At Apple’s annual shareholders’ meeting today, “Chief Executive Officer Steve Jobs, who returned a decade ago to lead the computer company he helped found, said he sees many potential successors among Apple’s current executives,” Connie Guglielmo reports for Bloomberg.
“‘We’ve got great talent, and I think the board would have really great choices,’ Jobs, 53, said today at a shareholder meeting at the company’s headquarters in Cupertino, California. Possible successors include operations chief Timothy Cook and Chief Financial Officer Peter Oppenheimer, he said,” Guglielmo reports.
MacDailyNews Take: Right now, it looks like Apple’s best hope, and a very good one at that, is Jonathan Ive… He seems to work well with the engineers responsible for the hardware. He is obviously a meticulous genius. And he has “that certain something” which, importantly, comes across on camera and in person. Whether he has the extremely rare “vision thing” that Jobs possesses; well, that’s still an open question…
Watch Ive in the Power Mac G5 intro video. Ive first appears about 40% in, at the 2:50 mark of the 6:33 minute video. Note that he is almost wearing a black mock turtleneck already. Contrast his presentation style and enthusiasm with the other Apple presenters. Can you sense the almost Jobsian, call it Junior Jobsian, aura? Ive has “it” while all of the other Apple employees in the video are just nice people talking about a computer. And Ive should only get better with time. Could we be watching Steve Jobs’ successor, Apple’s future CEO, in the 31-year-old Ive?
Jonathan Ive, Apple Computer CEO circa 2025. It has a pretty nice ring to it, doesn’t it? You heard it here first. I think Mr. Ive could pull it off. And I think Jobs thinks so, too; in about twenty years… – SteveJack, August 20, 2003 (What happens when Steve Jobs dies?)
Guglielmo continues, “Jobs also “reiterated his goal of selling 10 million iPhones this year, including in new markets in regions such as Asia. He declined to say specifically when Apple would start selling the phone in China.”
Full article here.
Scott Hillis reports for Reuters, “Jobs also was asked if the company planned to start a dividend or stock buybacks. ‘At this time, we have no plans to do either,’ he told shareholders.”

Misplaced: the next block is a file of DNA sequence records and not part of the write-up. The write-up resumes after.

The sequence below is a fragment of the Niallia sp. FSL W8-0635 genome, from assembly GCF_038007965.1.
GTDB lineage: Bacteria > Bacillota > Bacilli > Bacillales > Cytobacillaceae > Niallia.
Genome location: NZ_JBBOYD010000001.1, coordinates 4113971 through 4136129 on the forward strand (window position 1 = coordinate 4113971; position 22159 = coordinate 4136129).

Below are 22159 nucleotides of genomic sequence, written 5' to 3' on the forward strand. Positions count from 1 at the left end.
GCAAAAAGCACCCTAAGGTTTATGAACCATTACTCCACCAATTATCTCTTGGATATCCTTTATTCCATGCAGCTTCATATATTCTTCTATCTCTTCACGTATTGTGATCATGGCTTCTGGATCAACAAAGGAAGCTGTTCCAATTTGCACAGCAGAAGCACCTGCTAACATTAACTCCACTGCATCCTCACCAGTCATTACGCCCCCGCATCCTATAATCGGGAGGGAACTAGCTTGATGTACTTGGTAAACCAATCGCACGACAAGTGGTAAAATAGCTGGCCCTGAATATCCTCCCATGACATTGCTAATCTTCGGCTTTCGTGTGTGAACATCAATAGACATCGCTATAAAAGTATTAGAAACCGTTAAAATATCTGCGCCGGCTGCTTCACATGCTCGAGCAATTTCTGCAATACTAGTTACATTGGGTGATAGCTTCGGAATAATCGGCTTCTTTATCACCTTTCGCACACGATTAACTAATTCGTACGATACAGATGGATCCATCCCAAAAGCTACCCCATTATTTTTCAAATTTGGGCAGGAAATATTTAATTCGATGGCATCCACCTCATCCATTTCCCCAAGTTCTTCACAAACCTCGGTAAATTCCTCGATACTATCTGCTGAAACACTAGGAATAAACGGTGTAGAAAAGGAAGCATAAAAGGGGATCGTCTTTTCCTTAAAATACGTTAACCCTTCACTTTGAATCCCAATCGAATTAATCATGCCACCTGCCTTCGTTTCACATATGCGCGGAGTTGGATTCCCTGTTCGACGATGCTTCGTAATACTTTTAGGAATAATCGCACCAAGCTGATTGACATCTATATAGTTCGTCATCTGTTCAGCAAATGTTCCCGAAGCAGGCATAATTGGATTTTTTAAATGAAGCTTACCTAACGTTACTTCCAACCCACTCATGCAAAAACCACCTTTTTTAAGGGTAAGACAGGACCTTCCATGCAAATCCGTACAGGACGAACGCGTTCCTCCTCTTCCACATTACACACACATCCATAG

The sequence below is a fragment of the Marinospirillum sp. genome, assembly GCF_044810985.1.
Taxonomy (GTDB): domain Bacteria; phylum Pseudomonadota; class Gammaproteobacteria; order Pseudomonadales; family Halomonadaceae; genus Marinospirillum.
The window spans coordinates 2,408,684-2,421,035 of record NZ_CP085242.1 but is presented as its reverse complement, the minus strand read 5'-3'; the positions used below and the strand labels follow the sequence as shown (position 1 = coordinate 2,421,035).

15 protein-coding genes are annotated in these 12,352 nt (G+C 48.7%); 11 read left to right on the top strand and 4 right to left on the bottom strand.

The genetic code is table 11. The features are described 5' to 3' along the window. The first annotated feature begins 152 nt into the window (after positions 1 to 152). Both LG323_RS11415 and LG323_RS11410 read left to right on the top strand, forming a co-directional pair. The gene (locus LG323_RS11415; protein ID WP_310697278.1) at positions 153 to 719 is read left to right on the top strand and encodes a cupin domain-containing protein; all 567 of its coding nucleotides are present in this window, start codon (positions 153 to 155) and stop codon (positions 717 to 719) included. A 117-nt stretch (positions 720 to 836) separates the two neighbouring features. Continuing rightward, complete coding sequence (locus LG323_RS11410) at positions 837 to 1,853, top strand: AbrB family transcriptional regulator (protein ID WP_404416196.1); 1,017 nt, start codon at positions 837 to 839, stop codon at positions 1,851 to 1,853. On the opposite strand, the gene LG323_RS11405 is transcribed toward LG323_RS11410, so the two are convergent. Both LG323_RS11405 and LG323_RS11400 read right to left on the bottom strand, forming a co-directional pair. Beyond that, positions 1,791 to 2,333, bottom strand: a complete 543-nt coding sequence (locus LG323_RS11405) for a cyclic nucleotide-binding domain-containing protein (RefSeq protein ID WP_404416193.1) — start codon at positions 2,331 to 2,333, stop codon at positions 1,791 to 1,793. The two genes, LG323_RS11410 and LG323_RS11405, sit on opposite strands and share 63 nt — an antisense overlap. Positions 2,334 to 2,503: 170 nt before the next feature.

Full article here.
MacDailyNews Note: As many media outlets (MarketWatch and CNBC, among others) continue to get this wrong even today, to clarify: Apple’s publicly-stated goal is 10 million iPhone units in 2008 alone. iPhone units sold in 2007 do not count towards the 10 million goal.
Apple’s goal has been consistent since it was first mentioned (as usual, it’s become FUBAR thanks to incompetents in the media):
• Apple CEO Steve Jobs said in his Macworld Expo 2007 keynote address that Apple would set the goal of selling 10 million iPhone units in 2008, the first full year on the market. Jobs, standing in front of a 20-foot tall slide, no less, that said, “1% market share = 10M units in 2008,” stated, “1% market share = 10 million units. This is exactly what we’re going to try to do in 2008, our first full year in the market, is grab 1% market share… We’re going to go for it and see if we can get 1% market share, 10 million units in 2008 and go from there.” (Macworld Expo 2007 iPhone Introduction: Jobs’ remarks on iPhone goals begin at 1:15:52 into the QuickTime video).
• On July 25, 2007, during Apple’s conference call discussing Q3 – 2007 financial results, Apple CFO Peter Oppenheimer reiterated Apple’s goal of selling 10 million iPhone units in 2008.
• On January 22, 2008, during Apple’s Q1 08 financial results conference call Apple CFO Peter Oppenheimer again reiterated Apple’s goal of selling 10 million iPhone units in 2008.
• Just last week, Apple COO Tim Cook once again reiterated the goal and stated publicly that Apple is confident that the company is on track for hitting their goal of selling 10 million iPhone units in 2008.